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China expected to reach renewable power target 4 years ahead of schedule, IEA says

December 1, 2021, 3:02 PM UTC

Hello from London.

There isn’t often good news in the world of climate coverage—even breakthroughs at COP26 came heavily couched and qualified—but the IEA’s annual renewable energy report came with a surprisingly optimistic message: real momentum is building.

A few takeaways:

  • Over the next five years, renewable power is expected to account for nearly 95% of the increase in global power capacity.
  • Renewable capacity itself is forecast to increase by about 60% between 2020 and 2026, to over 4600 GW. “This is equivalent to the current global power capacity of fossil fuels and nuclear combined,” the report notes.
  • China will account for an estimated 45% of that growth, the IEA predicts. And China is expected to meet its own near-term targets—to reach 1 600 GW of wind and solar power by 2030—a full four years earlier than expected.
  • On the current trajectory, the EU is also expected to outstrip its current goals for renewable power capacity by 2030, too.
  • And finally, even as the rising cost of (literally) everything threatens to pause the downward trend in the price of renewable energy, solar power is still on a tear—capacity is expected to grow by 17% just in 2021, to reach a fresh annual growth record.

Meanwhile, electric vehicles, too, are gaining momentum—current estimates put the proportion of EVs as a total share of cars sold globally at 10%, up from just 2% in 2019.

“So all these elements—the renewables, batteries, electric cars… pace of electrolyzer growth—gives us one important hint,” said Fatih Birol, the IEA’s executive director. “A new global energy system is emerging. And it is very clear.”

Of course, these are projections, conditional on commitments being kept and momentum being sustained. And even incredible growth is up against a harrowing timeline for decarbonizing the world’s energy systems. But just as we talk about tipping points in the global climate, we’re also looking for tipping points in decarbonization, and signs that the ship has irrevocably started to turn. Let’s hope we’re finally seeing it.

Katherine Dunn
katherine.dunn@fortune.com
@katherine_dunn

CARBON COPY

McDonald's carbon menu

McDonald's—like other fast food chains—has made pledges to tackle its carbon emissions, including its most emissions-intensive signature item: beef burgers. Cows are a major source of emissions, but a decade after the company formed a roundtable to tackle beef emissions, absolute emissions have gone up. “There does not seem to be any proactive involvement or serious investment by McDonald’s to support its suppliers or make significant changes in its beef supply chain,” said one agribusiness expert. Bloomberg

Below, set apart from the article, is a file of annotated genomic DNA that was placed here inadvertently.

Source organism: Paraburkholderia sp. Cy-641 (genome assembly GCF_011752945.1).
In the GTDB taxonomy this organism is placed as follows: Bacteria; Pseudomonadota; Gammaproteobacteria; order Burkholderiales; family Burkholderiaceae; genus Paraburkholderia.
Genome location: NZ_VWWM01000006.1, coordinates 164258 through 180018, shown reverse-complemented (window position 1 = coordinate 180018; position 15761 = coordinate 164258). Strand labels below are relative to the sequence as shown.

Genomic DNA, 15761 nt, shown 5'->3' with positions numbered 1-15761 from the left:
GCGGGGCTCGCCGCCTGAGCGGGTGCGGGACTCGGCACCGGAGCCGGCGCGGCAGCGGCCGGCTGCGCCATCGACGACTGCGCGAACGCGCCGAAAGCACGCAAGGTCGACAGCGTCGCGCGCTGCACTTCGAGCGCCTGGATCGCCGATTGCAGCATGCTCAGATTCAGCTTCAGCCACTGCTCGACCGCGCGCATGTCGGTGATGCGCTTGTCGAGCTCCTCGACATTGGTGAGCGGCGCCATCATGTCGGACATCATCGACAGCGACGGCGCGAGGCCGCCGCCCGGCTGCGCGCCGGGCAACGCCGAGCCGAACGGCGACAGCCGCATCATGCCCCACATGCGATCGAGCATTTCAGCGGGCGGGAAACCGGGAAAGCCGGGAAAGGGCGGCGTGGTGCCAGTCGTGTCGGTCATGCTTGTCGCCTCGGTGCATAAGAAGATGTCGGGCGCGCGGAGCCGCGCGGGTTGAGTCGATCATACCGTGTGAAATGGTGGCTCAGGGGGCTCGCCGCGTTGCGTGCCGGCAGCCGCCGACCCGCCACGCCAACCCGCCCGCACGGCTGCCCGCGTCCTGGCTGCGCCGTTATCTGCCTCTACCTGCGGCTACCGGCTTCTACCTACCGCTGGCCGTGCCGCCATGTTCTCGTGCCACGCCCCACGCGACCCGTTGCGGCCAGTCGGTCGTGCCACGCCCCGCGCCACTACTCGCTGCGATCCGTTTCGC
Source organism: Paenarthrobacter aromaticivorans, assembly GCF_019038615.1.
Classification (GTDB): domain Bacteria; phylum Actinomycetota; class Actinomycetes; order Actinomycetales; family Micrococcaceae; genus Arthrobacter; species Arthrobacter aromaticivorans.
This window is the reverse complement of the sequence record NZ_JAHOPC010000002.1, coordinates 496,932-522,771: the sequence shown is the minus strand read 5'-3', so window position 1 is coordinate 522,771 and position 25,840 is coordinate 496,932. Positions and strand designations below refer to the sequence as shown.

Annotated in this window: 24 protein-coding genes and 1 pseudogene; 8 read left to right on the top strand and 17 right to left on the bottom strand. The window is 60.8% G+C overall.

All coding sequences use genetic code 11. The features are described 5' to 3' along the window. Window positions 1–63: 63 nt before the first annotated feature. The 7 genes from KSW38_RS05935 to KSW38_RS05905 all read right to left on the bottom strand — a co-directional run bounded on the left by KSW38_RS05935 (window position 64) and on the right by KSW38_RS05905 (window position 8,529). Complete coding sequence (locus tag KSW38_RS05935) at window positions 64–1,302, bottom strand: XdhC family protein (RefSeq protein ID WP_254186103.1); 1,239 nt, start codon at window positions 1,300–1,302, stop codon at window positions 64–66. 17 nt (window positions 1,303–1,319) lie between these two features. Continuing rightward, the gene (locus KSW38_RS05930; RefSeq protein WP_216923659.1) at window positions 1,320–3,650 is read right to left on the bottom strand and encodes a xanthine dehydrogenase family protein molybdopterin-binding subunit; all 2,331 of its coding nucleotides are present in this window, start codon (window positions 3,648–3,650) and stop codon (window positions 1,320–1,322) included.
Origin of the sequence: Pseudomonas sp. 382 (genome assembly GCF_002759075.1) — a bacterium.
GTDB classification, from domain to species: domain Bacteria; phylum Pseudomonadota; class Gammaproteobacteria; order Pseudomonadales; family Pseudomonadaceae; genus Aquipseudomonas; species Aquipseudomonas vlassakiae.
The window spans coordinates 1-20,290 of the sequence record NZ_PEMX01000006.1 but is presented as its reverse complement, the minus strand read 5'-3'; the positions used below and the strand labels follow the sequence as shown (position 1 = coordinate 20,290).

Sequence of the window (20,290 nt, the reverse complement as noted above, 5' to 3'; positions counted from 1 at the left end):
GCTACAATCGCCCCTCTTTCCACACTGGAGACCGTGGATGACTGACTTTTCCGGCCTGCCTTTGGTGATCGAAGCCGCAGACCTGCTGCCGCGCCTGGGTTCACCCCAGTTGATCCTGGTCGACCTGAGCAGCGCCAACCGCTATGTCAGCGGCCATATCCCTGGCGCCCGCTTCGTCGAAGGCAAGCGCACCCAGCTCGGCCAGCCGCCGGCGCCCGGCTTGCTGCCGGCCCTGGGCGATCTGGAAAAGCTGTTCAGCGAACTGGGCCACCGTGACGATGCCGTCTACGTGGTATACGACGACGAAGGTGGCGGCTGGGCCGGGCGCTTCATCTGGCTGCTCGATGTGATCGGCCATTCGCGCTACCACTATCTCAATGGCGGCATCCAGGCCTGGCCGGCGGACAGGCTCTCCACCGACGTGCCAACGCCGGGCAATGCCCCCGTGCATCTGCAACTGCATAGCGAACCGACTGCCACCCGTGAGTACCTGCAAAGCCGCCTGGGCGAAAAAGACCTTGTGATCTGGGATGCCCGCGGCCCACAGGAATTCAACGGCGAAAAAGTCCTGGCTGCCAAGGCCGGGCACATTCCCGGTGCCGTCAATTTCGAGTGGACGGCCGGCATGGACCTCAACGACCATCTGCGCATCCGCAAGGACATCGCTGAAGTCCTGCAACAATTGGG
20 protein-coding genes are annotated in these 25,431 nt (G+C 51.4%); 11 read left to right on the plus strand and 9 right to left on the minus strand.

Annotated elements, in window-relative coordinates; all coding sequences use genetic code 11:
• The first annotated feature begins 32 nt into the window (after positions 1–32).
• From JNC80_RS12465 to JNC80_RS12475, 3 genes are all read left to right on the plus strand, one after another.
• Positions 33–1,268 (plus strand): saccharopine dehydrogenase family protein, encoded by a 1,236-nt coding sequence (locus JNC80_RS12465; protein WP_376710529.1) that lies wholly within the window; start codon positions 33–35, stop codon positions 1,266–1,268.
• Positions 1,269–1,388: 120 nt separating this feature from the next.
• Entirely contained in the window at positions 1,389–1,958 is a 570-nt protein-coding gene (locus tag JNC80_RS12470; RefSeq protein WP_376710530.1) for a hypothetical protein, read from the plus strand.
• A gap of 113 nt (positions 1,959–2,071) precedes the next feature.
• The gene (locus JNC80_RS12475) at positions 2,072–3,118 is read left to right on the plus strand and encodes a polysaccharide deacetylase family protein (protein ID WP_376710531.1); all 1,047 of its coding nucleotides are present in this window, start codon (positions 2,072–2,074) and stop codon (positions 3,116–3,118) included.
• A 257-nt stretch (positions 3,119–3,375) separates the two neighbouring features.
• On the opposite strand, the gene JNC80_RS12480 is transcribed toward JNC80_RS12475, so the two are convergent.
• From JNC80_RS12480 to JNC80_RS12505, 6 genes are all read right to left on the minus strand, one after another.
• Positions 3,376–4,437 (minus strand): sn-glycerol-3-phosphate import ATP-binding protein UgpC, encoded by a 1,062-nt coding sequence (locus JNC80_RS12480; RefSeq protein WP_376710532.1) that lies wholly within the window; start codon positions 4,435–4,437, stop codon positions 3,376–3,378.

A floating nuclear plant 

The world's first floating nuclear power plant—off the coast of a small Arctic town in Russia—is both a local source of heat year-round, and a way for the country to pursue its Arctic ambitions, including exploiting warming ice in order to open up the Northern Sea Route linking Europe to Asia. FT

Lost chance

For years, successive U.S. presidents had intervened to maintain a relationship with the mineral-rich Congo, home to some of the world's most important cobalt deposits—a key mineral in the energy transition. But when Chinese companies started buying up cobalt mines towards the end of the Obama administration, the U.S. government didn't intercede—despite the pleas of diplomats and local experts alike. Now, a New York Times investigation tracks the battle over the future of the energy revolution. NYT

Tree Equity 

When we talk about trees and climate change, often it's in the context of deforestation, or else offsets. But consider the words "leafy neighborhood" and you can edge towards one of the live-saving, and deeply unequal, roles trees play right now: as a source of shade when the temperature climbs and climbs. New Yorker 

IN CASE YOU MISSED IT

Food prices are already at a 10-year high. There’s no relief coming in 2022, a grim new report says by Katherine Dunn

Why disruptive climate protests are set to grow, both on the streets and in the workplace by David Meyer

The corporate world’s race to net-zero hinges on tiny villages in the DR Congo by Leticia Labre

Not just meatballs and DIY furniture: Ikea could be your next renewable energy supplier by Katherine Dunn

CLOSING NUMBER

7.7%

The rate of 'divorce'—the scientific term—among former breeding pairs of albatrosses on the Falkland Islands by 2017, up from a 3.7% average. Albatrosses are, in stable times, very monogamous birds: year-to-year, a couple meets up, lovingly does a courtship dance that, over time, becomes more and more synchronized, and makes babies. But warming seas and unpredictable weathers are straining those relationships and knocking couples out of sync, leading to a wave of divorces, according to a new study. NYT

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